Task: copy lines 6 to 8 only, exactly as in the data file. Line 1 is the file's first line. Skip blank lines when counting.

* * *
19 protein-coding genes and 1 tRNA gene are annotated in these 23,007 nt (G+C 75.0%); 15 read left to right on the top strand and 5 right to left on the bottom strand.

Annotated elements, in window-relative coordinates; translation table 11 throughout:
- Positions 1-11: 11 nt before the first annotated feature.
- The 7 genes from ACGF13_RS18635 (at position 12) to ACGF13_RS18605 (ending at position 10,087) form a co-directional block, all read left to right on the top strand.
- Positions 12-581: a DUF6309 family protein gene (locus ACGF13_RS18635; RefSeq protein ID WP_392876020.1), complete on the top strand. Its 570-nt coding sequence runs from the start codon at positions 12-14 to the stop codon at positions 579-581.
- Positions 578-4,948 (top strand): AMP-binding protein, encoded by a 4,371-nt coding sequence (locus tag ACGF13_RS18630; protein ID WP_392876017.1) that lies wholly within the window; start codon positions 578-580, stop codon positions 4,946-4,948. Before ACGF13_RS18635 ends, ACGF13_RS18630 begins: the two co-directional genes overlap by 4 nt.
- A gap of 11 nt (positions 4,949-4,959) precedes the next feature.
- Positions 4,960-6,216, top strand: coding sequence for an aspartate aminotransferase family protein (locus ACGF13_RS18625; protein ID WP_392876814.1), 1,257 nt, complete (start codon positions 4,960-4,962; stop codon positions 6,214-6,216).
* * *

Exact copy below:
- Positions 578-4,948 (top strand): AMP-binding protein, encoded by a 4,371-nt coding sequence (locus tag ACGF13_RS18630; protein ID WP_392876017.1) that lies wholly within the window; start codon positions 578-580, stop codon positions 4,946-4,948. Before ACGF13_RS18635 ends, ACGF13_RS18630 begins: the two co-directional genes overlap by 4 nt.
- A gap of 11 nt (positions 4,949-4,959) precedes the next feature.
- Positions 4,960-6,216, top strand: coding sequence for an aspartate aminotransferase family protein (locus ACGF13_RS18625; protein ID WP_392876814.1), 1,257 nt, complete (start codon positions 4,960-4,962; stop codon positions 6,214-6,216).